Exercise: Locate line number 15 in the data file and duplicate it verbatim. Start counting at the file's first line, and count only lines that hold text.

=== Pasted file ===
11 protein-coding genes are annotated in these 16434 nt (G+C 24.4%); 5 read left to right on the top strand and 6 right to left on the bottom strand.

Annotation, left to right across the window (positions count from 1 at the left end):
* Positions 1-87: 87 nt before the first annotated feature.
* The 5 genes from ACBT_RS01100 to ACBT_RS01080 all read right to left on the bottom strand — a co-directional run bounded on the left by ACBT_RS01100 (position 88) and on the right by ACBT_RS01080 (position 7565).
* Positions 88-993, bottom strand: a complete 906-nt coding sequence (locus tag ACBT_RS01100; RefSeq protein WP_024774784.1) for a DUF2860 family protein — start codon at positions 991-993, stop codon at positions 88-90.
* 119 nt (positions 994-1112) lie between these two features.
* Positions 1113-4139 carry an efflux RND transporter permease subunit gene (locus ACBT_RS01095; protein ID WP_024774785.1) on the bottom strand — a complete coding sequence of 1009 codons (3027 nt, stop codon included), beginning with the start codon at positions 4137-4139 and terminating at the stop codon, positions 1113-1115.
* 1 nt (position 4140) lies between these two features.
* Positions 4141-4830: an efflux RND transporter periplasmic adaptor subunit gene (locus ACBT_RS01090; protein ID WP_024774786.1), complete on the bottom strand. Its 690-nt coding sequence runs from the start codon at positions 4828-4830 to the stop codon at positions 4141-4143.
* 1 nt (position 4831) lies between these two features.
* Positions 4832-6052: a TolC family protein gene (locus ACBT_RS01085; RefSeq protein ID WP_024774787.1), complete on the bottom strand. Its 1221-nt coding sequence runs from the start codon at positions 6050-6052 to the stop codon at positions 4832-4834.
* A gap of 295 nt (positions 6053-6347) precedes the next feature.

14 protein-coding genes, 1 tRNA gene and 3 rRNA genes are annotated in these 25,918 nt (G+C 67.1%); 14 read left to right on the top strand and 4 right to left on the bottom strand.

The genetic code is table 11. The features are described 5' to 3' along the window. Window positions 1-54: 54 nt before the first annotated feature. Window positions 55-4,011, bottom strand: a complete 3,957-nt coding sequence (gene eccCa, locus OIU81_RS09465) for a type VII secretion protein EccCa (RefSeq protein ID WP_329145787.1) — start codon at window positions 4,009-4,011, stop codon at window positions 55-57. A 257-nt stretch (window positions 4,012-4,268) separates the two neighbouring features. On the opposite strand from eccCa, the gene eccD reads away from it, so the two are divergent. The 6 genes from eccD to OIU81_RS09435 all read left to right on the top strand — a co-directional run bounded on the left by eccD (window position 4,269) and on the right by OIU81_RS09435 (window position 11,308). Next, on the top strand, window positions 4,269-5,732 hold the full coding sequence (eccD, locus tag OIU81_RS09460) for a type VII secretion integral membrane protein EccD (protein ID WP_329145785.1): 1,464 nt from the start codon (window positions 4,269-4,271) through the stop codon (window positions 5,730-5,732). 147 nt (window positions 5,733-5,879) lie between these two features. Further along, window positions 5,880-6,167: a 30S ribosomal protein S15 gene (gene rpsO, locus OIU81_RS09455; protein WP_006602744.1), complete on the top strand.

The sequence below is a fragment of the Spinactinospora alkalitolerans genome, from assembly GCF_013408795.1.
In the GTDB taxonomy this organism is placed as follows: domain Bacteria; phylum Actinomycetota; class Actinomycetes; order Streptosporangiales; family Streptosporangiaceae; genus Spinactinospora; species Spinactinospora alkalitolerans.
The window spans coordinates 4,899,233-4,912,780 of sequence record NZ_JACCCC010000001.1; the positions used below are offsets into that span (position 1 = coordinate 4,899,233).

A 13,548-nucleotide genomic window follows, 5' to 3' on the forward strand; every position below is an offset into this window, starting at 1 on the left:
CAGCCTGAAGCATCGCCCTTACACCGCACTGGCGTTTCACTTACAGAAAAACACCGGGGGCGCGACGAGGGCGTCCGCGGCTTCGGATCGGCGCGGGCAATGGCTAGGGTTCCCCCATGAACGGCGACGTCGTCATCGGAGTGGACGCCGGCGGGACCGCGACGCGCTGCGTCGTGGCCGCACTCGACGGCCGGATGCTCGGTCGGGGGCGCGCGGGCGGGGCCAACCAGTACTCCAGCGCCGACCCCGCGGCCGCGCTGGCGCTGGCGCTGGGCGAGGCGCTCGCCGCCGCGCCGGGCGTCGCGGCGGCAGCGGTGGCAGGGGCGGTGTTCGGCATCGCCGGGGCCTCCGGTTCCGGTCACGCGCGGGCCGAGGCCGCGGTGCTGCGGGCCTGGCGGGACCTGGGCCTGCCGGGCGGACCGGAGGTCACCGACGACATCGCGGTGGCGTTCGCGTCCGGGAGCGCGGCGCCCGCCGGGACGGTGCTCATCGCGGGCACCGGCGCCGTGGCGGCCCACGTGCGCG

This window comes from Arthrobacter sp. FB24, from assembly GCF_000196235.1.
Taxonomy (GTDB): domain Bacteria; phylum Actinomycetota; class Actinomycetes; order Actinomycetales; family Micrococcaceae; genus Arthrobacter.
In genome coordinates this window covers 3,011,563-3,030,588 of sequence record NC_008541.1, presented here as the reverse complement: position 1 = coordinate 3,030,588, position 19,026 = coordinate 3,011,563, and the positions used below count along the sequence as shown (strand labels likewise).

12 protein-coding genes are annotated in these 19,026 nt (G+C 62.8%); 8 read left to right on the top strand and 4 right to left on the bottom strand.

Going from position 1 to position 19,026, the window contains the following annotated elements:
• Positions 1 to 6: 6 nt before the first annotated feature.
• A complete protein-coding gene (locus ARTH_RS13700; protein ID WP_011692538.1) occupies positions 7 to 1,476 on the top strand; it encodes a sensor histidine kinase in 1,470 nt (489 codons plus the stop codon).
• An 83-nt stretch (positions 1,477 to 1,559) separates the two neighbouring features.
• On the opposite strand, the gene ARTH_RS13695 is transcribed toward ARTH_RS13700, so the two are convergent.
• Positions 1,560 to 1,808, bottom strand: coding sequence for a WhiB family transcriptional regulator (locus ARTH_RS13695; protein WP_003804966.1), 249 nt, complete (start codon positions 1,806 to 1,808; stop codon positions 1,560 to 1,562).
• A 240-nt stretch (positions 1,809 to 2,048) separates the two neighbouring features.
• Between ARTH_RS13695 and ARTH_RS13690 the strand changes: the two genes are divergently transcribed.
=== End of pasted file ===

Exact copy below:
The sequence below is a fragment of the Spinactinospora alkalitolerans genome, from assembly GCF_013408795.1.